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Subject: [QUESTION] Designing a game and a question on materials? rss

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John Sozio
United States
New York
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I am interested in designing a game that I thought up. What I'd be looking to do is to capture that old school feel from the late 70s, early 80s when games came with a simple rulebook, a hex map and the small cardboard chits. Think games like Death Maze, Citadel of Blood, Dragonslayer, etc...

What I'd like to do is throw out a few questions and perhaps get some answers from any of you who may be more experienced in this than I.

1. What is the easiest method to develop ones own chits for a game?

A) Is there a software program that you use on a PC to draw or design the individual chits?

B) Is there any pre-designed blank cardboard/cardstock pages? I'm thinking something like Avery business cards where the pages are perforated so all you do is place the blank business card page into your ink jet and then print 6 or 10 at a time and just gently separate them by hand without the need of scizzors, or a razor, etc... ?

C) If I were looking to make chits on that somewhat thick cardboard like the games mentioned above, would I need some special kind of printer, or can some standard ink jet printers print onto that heavy cardboard or cardstock?

2. What program is best to develop a game manual or such? In the past I've used MS-Word and had no problems, but I'd like to know what those of you who have done this before feel is the easiest and best program to get commercial type manual designs?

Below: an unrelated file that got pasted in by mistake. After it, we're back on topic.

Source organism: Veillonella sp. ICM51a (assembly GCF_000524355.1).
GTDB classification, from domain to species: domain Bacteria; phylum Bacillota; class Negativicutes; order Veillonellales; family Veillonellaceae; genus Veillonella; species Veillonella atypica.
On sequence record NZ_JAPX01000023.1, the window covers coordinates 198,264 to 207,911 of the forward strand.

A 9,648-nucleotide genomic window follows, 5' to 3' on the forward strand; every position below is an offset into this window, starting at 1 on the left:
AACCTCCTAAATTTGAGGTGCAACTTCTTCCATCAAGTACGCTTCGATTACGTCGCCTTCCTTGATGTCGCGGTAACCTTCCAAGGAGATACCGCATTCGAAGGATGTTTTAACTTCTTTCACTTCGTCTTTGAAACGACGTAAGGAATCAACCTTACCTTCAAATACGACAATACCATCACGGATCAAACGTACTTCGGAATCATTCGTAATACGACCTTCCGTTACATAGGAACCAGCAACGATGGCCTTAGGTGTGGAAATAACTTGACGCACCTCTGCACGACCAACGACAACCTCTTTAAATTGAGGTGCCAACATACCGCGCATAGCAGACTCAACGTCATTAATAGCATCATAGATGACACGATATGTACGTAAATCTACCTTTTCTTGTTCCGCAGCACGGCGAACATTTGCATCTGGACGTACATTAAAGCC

3. Lamination. I've looked into getting a laminating machine to laminate the hex battle maps that I plan to design. What I found that I would need so far is the following.

A) Wide printing printer. The HP Officejet 7000 wide-printing inkjet seems like a good and affordable printer. It can print 13x19" paper and cardstock.

B) A laminating machine to laminate the 13x19 prints. The problem is that the only laminating machines I find are for 8.5x11 or 13x19. I'm thinking that is no good because if the laminator can do a max of 13x19, and the paper itself is 13x19, then the laminator won't be able to laminate that 13x19 paper. Does anyone have and suggestions here?

Well, I guess thats enough. I hope that some of you won't mind answering these questions. I've been designing games and such for years now although I haven't actually released anything. It seems to me that I develop something and then refine it, test it, refine it again, get some new ideas, add them, then refine it, repeat repeat repeat!!!!! LOL Of course then there is the whole new idea that creeps into my head and I abandon what I was working on to begin this new concept. Finally, I think I'm close to finishing this one design and getting it ready for testing so I thought I better start asking these questions now.

Thanks in advance for any help/advice/assistance with my questions.

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David Etherton
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I'm a big fan of full sheet labels -- print the design, stick it onto some chipboard, and use a rotary cutter to chop it up. You can also buy blank counter sheets from boardsandbits, and you can even have die-cut printed counter sheets done at when your design is further along.

For software -- inkscape and gimp are popular free alternatives, but the pros use adobe illustrator and indesign and photoshop. Plenty of people also get good results from microsoft word and even excel.

As far as lamination goes -- you can either crop the printed stuff a bit first before laminating, or just fit in all in as best you can and then trim after laminating. In my experience you don't need plastic "past" the edge of the paper, it will stick just fine and looks better IMO particularly if you take a corner rounder to it.

Read some of the pinned threads at the top of the Game Design forum for more details.

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